Reflected wake

The best ship-watching of the year happens during Kiel Week (even if I do a fair bit of ship-watching year round ;-))

But this year, I was absolutely fascinated with wake-watching. Look at the sailing ship below and its beautiful wake!


You very clearly see the streak directly behind the boat, caused by turbulence where the hull pushed through the water. And then there is the actual wake, fanning out from the ship.


And then that wake gets reflected on a sea wall as the ship is sailing past!


Watching things like this makes me happy :-)

Duckies, a drama and a wake

Let me tell you the story of the picture below. I was walking along Kiel fjord with some friends and we saw this mama duck with all those tiny cute ducklings. We stopped and oooo’d and aaaaa’d and they were just so adorable!! But the after a while they swam on and we continued walking. But then there were people standing on the sea wall, obviously very worried about something. And then we saw it: a tiny duckling that had gotten separated from its family! It was struggling so hard to catch up with the rest, but they were swimming together while the little one was trying to climb over the rocks along the sea wall! The distance grew larger and larger. People started cursing mama duck for leaving the little one, or were pleading with her to come back for the poor baby. And then mama duck started heading out into the open fjord, where it was a lot more windy and wavy. How should the poor baby ever catch up? Eventually mama duck turned back. But she didn’t spot the baby! They all swam in the wrong direction away from the baby! It was dramatic. The crowd on the promenade was agitated. People were heading towards the ladders to climb down and rescue the baby! Then, finally, mama duck and all the siblings came back. Baby duck sprinted back to its family and finally everybody was reunited. Phew! The crowd wasn’t quiet ready to leave, not quite trusting mama duck that she wouldn’t abandon baby duck again. But then we decided that we had seen the happy ending, the scar hadn’t hurt for 20 years and all was well.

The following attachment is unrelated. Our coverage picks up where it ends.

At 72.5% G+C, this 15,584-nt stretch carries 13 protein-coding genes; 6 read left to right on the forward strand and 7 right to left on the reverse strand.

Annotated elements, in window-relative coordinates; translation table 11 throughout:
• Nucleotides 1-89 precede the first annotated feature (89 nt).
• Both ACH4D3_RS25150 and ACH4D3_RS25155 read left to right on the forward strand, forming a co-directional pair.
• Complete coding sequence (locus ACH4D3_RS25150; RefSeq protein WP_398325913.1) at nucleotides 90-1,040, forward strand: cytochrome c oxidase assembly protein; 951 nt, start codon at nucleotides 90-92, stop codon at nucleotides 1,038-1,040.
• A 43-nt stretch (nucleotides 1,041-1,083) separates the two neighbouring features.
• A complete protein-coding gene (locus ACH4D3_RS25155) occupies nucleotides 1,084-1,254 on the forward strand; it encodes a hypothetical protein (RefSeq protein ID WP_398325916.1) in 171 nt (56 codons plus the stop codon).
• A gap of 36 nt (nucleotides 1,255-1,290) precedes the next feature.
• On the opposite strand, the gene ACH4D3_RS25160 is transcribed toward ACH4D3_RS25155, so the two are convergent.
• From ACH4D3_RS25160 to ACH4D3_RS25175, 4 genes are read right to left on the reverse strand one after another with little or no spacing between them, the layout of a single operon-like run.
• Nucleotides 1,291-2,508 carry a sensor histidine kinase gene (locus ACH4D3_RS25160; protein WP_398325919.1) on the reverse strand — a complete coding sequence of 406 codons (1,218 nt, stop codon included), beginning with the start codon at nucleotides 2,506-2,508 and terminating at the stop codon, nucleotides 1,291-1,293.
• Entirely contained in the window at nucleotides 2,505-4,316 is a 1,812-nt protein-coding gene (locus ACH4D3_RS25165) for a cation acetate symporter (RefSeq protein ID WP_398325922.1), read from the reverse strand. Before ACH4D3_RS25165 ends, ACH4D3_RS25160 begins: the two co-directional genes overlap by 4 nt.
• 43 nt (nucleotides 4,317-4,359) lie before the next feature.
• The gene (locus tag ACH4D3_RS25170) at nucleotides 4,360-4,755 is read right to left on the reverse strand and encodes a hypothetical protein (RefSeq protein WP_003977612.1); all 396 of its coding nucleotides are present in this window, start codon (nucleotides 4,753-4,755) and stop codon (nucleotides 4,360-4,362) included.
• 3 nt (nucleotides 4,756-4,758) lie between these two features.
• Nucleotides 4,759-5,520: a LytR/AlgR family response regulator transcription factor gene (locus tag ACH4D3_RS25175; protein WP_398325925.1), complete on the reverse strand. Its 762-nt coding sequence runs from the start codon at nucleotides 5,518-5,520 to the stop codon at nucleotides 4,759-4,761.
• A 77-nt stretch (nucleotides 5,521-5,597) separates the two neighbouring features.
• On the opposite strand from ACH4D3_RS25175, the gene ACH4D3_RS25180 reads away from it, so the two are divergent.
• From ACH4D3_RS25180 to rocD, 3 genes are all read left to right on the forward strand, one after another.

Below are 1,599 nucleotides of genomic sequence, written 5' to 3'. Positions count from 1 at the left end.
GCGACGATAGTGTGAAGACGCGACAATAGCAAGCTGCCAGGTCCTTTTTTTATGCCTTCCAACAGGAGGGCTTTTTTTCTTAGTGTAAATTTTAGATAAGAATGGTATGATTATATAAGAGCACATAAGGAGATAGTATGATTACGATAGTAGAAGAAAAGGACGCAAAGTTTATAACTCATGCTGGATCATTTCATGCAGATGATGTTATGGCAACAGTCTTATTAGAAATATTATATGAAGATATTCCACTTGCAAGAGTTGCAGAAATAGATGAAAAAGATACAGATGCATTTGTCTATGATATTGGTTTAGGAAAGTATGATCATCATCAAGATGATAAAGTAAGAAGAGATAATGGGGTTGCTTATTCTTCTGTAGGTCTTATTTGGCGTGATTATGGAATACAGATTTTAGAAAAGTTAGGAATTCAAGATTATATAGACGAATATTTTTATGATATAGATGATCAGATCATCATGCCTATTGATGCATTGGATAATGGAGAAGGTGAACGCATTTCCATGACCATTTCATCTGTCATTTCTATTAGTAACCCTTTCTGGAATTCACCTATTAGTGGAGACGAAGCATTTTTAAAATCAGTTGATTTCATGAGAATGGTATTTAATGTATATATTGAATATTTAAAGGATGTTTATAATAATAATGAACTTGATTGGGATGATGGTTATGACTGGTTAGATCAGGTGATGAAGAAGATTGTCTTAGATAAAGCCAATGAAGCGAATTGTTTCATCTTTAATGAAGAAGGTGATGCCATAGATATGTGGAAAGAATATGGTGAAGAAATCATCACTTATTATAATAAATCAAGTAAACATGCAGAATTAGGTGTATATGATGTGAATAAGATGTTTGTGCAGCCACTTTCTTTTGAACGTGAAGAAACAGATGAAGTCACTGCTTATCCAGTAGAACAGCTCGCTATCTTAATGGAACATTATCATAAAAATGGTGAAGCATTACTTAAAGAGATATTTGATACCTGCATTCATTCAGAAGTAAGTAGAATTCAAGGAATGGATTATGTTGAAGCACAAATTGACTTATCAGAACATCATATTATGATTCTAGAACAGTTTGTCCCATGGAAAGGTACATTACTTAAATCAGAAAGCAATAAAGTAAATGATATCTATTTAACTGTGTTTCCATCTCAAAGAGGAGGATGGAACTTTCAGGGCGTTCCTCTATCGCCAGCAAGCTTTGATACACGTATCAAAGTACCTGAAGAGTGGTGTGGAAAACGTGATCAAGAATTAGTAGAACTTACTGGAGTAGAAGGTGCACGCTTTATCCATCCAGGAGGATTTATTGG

The reason I am telling you this story? Because I am still fascinated by wakes of ducks. And I saw really beautiful ones this morning:

The structure inside of the legs of the V is clearly visible.

And what’s even better: you can see the pattern on the sea floor, too!

The more I observe waves, the better I get at noticing details that were probably always there but that never stood out to me as clearly as they do now.

That’s why I am so happy about having started this blog — it helps me observe so many amazing things :-)

Oh, and if you are still waiting for the wake? Sorry, this was it. I was obviously talking about waves :-)


When I was talking about foam stripes the other day, you might have noticed that the foam stripe wasn’t a foam stripe all the way, but became “just a stripe”. And since I have been thinking about surfactants a lot recently, I think that’s actually what we are seeing in places where the stripe is just a stripe: Some kind of film on the water.

Inside “the stripe” the water looks a lot smoother and waves are dampened out.

At first I thought that it was maybe due to being sheltered from the wind, but clearly that wasn’t the case. If anything, the stripe was in a location where it was more windy (see where it comes out underneath the pier? That should be funneling wind around that corner, not sheltering from the wind!). But surfactants would make sense if they collected in the convergence zone of the stripe.

See how the reflections from the sun are different where there is stuff on the water and the waves are dampened out?